According to Florida Statute 784.048, stalking is any type of persistent harassment that poses a real risk of damage. Harassment is a behavior pattern that:
- Focuses on a single individual
- Causes significant emotional discomfort
- Serves no useful purpose
The offense of stalking includes a wide range of actions. Here are a few examples:
- Gathering details about someone without their consent
- Unwelcome contact through phone calls, texts, mail, letters, or gifts.
- Threatening a person’s family, friends, or pets
- Capturing images or videos without consent
- Monitoring a person’s online behavior
- Unwanted visits to a person’s house, workplace, or study institution
- Destroying someone’s property
What are the penalties for stalking in Florida?
Florida Law makes two distinctions for stalking offenses:
- No minors involved
- No existing restraining order
- No threats involved
Simple stalking is considered a first-degree misdemeanor, and the punishment may involve up to $1,000 in fines, a year in jail, and a one-year probation period. Additionally, the court can mandate counseling or therapy and allow the plaintiff to request a restraining order against the stalker.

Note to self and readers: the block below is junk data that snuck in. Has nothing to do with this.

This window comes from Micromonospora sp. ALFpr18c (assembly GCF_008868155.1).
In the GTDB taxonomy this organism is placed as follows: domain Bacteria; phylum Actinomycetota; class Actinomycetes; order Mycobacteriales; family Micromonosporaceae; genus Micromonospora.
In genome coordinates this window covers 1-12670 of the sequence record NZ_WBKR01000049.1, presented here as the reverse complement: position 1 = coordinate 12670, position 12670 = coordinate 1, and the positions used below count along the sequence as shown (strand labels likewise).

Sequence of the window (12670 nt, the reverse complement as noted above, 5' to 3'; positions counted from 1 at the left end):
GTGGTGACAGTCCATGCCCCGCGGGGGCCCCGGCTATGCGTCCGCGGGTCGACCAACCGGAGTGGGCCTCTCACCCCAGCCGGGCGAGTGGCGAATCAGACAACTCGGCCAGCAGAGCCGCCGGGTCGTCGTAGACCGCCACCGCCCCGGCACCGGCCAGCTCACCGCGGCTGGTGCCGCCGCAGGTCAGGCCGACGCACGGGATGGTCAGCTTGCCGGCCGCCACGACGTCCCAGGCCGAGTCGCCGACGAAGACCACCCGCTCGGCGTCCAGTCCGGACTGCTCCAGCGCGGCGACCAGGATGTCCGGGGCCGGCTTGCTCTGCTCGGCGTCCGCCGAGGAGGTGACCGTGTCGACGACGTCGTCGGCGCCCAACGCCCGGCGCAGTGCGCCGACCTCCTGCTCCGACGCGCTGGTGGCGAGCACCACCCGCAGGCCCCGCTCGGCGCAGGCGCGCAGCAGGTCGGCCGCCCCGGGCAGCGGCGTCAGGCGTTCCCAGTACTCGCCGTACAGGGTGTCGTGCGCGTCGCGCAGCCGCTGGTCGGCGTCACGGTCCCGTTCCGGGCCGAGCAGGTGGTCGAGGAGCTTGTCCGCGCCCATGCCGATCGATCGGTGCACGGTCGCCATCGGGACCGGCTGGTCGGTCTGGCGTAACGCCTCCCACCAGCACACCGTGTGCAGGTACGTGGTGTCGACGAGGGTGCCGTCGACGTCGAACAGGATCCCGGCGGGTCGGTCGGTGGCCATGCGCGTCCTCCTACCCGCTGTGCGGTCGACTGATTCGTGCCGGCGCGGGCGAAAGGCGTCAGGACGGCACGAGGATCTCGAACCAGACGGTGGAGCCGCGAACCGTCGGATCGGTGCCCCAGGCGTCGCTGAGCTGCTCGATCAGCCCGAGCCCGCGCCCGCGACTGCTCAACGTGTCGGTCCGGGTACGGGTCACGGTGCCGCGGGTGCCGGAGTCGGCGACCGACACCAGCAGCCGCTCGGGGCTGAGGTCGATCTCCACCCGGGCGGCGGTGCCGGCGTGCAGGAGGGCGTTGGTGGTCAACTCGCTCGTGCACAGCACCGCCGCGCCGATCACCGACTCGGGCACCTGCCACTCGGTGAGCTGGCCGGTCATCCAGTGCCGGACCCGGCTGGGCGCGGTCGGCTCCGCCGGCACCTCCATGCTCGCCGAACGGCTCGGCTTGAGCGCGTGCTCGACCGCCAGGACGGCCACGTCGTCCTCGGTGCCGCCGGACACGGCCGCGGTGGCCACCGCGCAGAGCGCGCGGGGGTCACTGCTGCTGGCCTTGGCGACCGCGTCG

Aggravated stalking is considered a third-degree felony and involves a punishment of up to $5,000 in fines and a maximum of five years in prison. The plaintiff can also request a restraining order. Aggravated stalking has several forms:
- Aggravated stalking against a child under the age of 15
- Aggravated stalking with credible threats involved
- Aggravated stalking when there is an existing restraining order against the accused
- Aggravated stalking with the accused previously being convicted of lewd or lascivious crimes upon or in the presence of someone under 16.
Even if you are innocent, you should always treat the crime of stalking seriously. Don’t interact with the cops without a criminal defense lawyer nearby. Let Mitkevicius Law assist you.View All Blogs